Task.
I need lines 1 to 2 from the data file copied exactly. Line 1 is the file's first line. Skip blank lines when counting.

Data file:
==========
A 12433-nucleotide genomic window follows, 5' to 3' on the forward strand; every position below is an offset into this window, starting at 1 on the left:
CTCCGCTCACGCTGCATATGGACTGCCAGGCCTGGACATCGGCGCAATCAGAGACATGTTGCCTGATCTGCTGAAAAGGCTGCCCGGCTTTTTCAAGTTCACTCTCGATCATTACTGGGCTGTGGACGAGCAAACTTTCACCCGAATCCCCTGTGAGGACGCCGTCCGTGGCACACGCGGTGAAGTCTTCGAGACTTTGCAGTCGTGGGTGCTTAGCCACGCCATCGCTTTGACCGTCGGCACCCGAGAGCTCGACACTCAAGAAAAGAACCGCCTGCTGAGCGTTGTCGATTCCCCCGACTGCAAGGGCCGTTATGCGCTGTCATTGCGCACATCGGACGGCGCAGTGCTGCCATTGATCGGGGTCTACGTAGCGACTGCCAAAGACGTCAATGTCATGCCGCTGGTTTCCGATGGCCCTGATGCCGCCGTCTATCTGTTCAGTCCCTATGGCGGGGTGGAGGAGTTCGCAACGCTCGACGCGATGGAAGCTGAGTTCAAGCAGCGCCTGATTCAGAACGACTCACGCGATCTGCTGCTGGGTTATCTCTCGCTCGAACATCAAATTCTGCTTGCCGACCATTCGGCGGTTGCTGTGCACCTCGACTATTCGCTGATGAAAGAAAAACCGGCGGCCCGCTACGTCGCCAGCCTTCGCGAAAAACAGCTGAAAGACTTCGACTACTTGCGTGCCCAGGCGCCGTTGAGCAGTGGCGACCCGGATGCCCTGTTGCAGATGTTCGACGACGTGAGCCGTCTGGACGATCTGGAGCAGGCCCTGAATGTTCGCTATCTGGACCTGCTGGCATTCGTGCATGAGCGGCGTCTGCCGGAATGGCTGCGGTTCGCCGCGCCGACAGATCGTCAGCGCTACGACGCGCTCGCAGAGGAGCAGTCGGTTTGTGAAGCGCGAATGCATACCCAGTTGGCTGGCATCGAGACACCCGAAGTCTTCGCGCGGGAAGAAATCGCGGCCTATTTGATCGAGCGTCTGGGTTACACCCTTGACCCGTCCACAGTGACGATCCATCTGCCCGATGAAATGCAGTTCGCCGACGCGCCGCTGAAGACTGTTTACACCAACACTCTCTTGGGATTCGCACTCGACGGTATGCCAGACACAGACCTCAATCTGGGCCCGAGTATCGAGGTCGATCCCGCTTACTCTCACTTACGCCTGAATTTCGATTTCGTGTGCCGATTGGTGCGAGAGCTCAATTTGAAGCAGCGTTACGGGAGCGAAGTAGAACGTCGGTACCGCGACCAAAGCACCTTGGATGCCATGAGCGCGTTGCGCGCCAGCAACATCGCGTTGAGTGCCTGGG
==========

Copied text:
A 12433-nucleotide genomic window follows, 5' to 3' on the forward strand; every position below is an offset into this window, starting at 1 on the left:
CTCCGCTCACGCTGCATATGGACTGCCAGGCCTGGACATCGGCGCAATCAGAGACATGTTGCCTGATCTGCTGAAAAGGCTGCCCGGCTTTTTCAAGTTCACTCTCGATCATTACTGGGCTGTGGACGAGCAAACTTTCACCCGAATCCCCTGTGAGGACGCCGTCCGTGGCACACGCGGTGAAGTCTTCGAGACTTTGCAGTCGTGGGTGCTTAGCCACGCCATCGCTTTGACCGTCGGCACCCGAGAGCTCGACACTCAAGAAAAGAACCGCCTGCTGAGCGTTGTCGATTCCCCCGACTGCAAGGGCCGTTATGCGCTGTCATTGCGCACATCGGACGGCGCAGTGCTGCCATTGATCGGGGTCTACGTAGCGACTGCCAAAGACGTCAATGTCATGCCGCTGGTTTCCGATGGCCCTGATGCCGCCGTCTATCTGTTCAGTCCCTATGGCGGGGTGGAGGAGTTCGCAACGCTCGACGCGATGGAAGCTGAGTTCAAGCAGCGCCTGATTCAGAACGACTCACGCGATCTGCTGCTGGGTTATCTCTCGCTCGAACATCAAATTCTGCTTGCCGACCATTCGGCGGTTGCTGTGCACCTCGACTATTCGCTGATGAAAGAAAAACCGGCGGCCCGCTACGTCGCCAGCCTTCGCGAAAAACAGCTGAAAGACTTCGACTACTTGCGTGCCCAGGCGCCGTTGAGCAGTGGCGACCCGGATGCCCTGTTGCAGATGTTCGACGACGTGAGCCGTCTGGACGATCTGGAGCAGGCCCTGAATGTTCGCTATCTGGACCTGCTGGCATTCGTGCATGAGCGGCGTCTGCCGGAATGGCTGCGGTTCGCCGCGCCGACAGATCGTCAGCGCTACGACGCGCTCGCAGAGGAGCAGTCGGTTTGTGAAGCGCGAATGCATACCCAGTTGGCTGGCATCGAGACACCCGAAGTCTTCGCGCGGGAAGAAATCGCGGCCTATTTGATCGAGCGTCTGGGTTACACCCTTGACCCGTCCACAGTGACGATCCATCTGCCCGATGAAATGCAGTTCGCCGACGCGCCGCTGAAGACTGTTTACACCAACACTCTCTTGGGATTCGCACTCGACGGTATGCCAGACACAGACCTCAATCTGGGCCCGAGTATCGAGGTCGATCCCGCTTACTCTCACTTACGCCTGAATTTCGATTTCGTGTGCCGATTGGTGCGAGAGCTCAATTTGAAGCAGCGTTACGGGAGCGAAGTAGAACGTCGGTACCGCGACCAAAGCACCTTGGATGCCATGAGCGCGTTGCGCGCCAGCAACATCGCGTTGAGTGCCTGGG